Autism Sibling Support Groups Lebanon TN

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Mariposa Behavioral Health Services
(615) 519-1160
209 Dockside Ct
Hermitage, TN
Support Services
ABA/Discrete Trial, Academic Assessments, Behavorial Intervention, Educational Advocacy, Social Skills Training, Therapy Providers
Ages Supported
Preschool,Kindergarten,1-5 Grade,6-8 Grade,9-10 Grade,11-12 Grade

Data Provided By:
T*O*T*S* (Teaching.Others.To.Succeed.)
(615) 804-0018
1016 Daniel Drive
Hendersonville, TN
Support Services
ABA/Discrete Trial, Behavorial Intervention, Early Intervention, Marriage & Family Counseling, Social Skills Training, Speech Therapy, Support Organization, Therapy Providers, Training/Seminars
Ages Supported
Preschool,Kindergarten,1-5 Grade

Data Provided By:
Leigh Ann Fowler
(931) 629-1052
Loretto, TN
Support Services
Helpful Websites, Support / Tutoring
Ages Supported
1-5 Grade,11-12 Grade,6-8 Grade,9-10 Grade,Adult,Kindergarten,Preschool

Data Provided By:
East Tennessee Chapter ASA
(865) 637-3914 (leave a message)
P.O. Box 30015
Knoxville, TN
Support Services
Disability Advocacy, Marriage & Family Counseling, Support Organization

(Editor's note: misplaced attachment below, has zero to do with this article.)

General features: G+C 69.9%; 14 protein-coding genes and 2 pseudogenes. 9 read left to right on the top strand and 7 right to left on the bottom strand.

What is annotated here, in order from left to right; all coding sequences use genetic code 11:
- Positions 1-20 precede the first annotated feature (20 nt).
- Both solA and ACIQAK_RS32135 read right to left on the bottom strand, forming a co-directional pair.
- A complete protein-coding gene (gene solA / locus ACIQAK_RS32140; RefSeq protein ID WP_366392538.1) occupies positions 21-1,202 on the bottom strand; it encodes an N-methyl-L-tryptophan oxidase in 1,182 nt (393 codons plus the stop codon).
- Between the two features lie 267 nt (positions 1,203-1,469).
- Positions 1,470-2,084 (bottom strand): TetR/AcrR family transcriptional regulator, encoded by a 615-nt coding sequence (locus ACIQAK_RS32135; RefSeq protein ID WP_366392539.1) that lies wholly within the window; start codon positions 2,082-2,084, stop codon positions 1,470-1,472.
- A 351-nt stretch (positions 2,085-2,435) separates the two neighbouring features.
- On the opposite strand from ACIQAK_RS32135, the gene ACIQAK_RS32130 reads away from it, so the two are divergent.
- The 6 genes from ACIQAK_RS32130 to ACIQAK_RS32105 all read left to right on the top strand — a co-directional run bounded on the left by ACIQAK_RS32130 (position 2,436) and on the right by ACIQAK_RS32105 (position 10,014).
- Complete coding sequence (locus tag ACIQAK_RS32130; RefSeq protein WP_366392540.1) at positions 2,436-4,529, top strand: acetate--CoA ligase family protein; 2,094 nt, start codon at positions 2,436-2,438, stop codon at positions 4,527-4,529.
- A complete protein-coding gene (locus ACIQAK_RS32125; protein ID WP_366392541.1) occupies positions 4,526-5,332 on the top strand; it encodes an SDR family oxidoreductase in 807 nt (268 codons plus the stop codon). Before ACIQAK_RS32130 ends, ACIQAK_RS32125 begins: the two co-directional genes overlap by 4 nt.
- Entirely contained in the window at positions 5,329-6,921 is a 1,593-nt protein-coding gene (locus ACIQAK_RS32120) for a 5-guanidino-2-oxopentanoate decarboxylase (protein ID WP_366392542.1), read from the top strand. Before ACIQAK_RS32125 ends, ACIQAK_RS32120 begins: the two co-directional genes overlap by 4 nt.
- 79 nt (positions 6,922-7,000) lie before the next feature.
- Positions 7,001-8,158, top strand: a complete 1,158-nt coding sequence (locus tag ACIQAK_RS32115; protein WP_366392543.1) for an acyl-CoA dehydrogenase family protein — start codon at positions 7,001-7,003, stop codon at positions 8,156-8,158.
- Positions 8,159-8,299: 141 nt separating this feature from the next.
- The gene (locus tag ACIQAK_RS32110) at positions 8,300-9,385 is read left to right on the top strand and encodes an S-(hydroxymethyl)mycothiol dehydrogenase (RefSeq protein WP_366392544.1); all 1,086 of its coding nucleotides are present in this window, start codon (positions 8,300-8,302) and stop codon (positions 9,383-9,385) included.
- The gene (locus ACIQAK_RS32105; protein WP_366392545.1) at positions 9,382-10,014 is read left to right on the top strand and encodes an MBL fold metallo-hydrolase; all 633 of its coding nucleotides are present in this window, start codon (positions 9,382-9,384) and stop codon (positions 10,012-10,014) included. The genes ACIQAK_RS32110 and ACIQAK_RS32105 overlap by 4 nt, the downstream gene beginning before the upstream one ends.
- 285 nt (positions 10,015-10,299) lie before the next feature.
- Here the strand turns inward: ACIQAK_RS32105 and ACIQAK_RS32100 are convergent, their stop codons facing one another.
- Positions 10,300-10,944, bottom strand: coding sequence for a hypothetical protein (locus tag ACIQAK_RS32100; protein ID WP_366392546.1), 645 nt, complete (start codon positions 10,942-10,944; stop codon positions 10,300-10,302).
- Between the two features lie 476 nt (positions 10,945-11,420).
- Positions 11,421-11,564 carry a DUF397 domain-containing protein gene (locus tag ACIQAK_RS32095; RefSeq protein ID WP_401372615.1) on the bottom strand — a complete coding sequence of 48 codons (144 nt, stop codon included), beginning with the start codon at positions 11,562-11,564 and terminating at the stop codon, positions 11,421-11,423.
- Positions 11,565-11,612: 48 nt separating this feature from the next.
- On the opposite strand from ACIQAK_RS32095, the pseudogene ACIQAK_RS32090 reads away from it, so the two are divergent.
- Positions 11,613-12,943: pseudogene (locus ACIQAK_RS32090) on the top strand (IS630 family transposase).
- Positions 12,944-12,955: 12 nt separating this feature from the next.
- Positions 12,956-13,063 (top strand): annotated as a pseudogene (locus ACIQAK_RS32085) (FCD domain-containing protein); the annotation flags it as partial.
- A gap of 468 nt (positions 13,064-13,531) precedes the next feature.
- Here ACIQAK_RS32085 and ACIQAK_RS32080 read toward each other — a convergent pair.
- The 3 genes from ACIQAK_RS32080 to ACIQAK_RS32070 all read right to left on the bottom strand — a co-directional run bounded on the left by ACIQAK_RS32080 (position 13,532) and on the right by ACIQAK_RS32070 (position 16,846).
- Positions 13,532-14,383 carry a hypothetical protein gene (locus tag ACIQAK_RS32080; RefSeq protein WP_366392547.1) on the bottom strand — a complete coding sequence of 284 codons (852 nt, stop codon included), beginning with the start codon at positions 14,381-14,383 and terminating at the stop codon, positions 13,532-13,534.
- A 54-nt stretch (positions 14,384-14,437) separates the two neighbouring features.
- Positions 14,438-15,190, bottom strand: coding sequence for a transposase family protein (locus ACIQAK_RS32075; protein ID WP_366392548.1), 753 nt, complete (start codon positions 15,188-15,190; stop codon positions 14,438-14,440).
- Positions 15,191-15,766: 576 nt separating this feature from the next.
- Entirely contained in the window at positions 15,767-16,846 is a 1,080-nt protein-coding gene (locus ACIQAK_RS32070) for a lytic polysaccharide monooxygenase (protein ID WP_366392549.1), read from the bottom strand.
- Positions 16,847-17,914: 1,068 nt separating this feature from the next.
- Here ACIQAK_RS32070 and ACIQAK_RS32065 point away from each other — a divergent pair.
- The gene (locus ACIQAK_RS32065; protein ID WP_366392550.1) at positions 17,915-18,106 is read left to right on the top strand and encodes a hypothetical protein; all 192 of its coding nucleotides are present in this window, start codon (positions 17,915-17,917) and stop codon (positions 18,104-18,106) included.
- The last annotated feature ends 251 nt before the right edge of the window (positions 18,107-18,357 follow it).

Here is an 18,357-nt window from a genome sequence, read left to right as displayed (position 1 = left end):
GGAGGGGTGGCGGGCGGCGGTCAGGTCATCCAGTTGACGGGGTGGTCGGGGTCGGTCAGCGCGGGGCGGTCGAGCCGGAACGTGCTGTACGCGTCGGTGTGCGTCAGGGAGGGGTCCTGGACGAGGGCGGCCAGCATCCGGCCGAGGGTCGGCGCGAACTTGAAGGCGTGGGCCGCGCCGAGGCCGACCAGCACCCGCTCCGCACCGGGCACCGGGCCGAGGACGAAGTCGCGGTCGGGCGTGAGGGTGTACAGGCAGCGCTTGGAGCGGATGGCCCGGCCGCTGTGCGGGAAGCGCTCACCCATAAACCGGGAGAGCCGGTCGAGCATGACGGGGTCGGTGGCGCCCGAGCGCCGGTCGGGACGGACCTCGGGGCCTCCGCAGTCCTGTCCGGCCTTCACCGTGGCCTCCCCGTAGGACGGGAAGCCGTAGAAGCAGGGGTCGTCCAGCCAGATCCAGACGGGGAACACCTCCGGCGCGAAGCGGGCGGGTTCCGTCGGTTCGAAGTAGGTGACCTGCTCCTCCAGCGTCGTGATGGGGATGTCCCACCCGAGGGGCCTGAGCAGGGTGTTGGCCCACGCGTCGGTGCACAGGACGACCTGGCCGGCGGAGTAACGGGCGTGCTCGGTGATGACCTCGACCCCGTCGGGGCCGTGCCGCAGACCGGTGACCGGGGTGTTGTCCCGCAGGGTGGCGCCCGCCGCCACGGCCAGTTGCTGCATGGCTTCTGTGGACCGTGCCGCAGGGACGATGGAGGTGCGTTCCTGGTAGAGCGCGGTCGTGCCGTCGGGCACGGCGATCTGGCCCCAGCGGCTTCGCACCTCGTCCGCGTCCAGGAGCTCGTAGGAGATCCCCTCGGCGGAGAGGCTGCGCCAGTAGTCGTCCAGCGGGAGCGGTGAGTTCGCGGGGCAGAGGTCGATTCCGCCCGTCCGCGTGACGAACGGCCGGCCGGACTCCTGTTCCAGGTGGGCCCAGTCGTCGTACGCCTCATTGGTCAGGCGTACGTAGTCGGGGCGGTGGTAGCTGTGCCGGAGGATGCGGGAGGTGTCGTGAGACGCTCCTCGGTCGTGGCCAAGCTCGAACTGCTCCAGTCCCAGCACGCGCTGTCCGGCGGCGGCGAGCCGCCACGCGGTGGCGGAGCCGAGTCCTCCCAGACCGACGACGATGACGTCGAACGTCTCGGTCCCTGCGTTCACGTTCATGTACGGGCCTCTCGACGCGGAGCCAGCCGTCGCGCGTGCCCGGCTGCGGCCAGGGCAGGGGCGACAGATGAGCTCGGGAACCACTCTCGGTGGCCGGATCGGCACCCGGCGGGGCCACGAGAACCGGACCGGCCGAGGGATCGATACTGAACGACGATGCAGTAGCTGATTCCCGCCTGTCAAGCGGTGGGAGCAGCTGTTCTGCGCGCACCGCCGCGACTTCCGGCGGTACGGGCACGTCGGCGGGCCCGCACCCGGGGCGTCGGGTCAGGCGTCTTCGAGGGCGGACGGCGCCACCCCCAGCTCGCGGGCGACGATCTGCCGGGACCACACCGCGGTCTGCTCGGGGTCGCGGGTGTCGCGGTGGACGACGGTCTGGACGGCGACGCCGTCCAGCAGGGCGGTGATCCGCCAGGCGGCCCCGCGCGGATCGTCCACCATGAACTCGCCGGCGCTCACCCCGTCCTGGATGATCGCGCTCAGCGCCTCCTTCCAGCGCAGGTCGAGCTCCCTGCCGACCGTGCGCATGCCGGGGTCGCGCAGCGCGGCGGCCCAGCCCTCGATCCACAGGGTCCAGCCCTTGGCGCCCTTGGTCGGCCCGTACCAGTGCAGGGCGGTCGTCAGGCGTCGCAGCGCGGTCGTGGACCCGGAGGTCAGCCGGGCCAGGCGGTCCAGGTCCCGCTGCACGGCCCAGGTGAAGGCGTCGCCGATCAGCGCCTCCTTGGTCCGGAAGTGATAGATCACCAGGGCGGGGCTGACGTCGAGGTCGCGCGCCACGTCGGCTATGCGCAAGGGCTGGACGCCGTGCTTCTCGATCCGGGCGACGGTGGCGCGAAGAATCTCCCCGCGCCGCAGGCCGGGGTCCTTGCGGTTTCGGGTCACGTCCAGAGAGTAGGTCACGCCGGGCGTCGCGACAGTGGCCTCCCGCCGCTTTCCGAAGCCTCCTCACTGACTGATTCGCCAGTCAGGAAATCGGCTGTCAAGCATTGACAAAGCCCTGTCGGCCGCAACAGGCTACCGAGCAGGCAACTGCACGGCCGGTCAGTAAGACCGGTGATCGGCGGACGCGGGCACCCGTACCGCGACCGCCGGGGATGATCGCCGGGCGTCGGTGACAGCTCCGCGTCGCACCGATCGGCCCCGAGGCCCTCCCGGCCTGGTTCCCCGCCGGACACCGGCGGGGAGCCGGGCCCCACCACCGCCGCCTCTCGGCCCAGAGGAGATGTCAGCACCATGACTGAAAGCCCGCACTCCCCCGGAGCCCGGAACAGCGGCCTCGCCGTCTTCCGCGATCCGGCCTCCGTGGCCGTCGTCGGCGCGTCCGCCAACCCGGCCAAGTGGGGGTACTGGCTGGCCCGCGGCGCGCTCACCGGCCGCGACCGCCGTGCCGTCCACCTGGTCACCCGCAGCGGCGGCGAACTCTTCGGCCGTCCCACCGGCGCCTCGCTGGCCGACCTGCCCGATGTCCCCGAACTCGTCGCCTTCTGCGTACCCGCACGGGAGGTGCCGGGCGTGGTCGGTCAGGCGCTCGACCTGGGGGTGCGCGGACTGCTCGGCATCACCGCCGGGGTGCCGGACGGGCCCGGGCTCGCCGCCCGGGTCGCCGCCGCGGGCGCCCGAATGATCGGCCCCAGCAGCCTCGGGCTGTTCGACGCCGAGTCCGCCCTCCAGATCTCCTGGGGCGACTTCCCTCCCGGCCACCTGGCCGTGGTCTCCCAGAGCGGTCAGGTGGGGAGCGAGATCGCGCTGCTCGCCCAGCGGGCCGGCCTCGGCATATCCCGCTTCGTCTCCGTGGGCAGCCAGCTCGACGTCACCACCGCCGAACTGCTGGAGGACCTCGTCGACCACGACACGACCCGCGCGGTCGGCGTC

Data Provided By:
Mariposa Behavioral Health Services
(615) 519-1160
209 Dockside Ct
Hermitage, TN
Support Services
ABA/Discrete Trial, Academic Assessments, Behavorial Intervention, Educational Advocacy, Social Skills Training, Therapy Providers
Ages Supported
Preschool,Kindergarten,1-5 Grade,6-8 Grade,9-10 Grade,11-12 Grade

Data Provided By:
Laura Logue Poteet, MT-BC
(615) 686-7867
105 Troon Court
Hendersonville, TN
Support Services
Music Therapy
Ages Supported
1-5 Grade,11-12 Grade,6-8 Grade,9-10 Grade,Adult,Kindergarten,Preschool

Data Provided By:
Beyond the Limits, An Autism Resource Connection
(615) 870-7819
P.O. Box 63
Hendersonville, TN
Support Services
DAN! Pediatrics, Disability Advocacy, Marriage & Family Counseling, Nutritional Counseling, Support Group Meetings, Support Organization, Training/Seminars
Ages Supported
Preschool,Kindergarten,1-5 Grade,6-8 Grade,9-10 Grade,11-12 Grade,Adult

Data Provided By:
Tennessee Disability Pathfinder
615-322-8529 or 800-640-4636
1810 Edgehill Avenue
Nashville, TN
Support Services
Disability Advocacy, Other, Training/Seminars
Ages Supported
Preschool,Kindergarten,1-5 Grade,6-8 Grade,9-10 Grade,11-12 Grade,Adult

Data Provided By:
Maurice Butler Behavior Services
(901) 870-2341
4942 Noel Mission
Memphis, TN
Support Services
ABA/Discrete Trial, Behavorial Intervention, Early Intervention, Social Skills Training, Therapy Providers
Ages Supported
9-10 Grade,11-12 Grade,Adult

Data Provided By:
Applied Behavior Analysis
(423) 676-4324
Appalachian Behavior Support Services
Johnson City, TN
Support Services
ABA/Discrete Trial, Behavorial Intervention, Early Intervention, Educational Advocacy, Other, Social Skills Training, Therapy Providers, Training/Seminars, Verbal Behavior
Ages Supported
Preschool,Kindergarten,1-5 Grade,6-8 Grade,9-10 Grade,11-12 Grade,Adult

Data Provided By: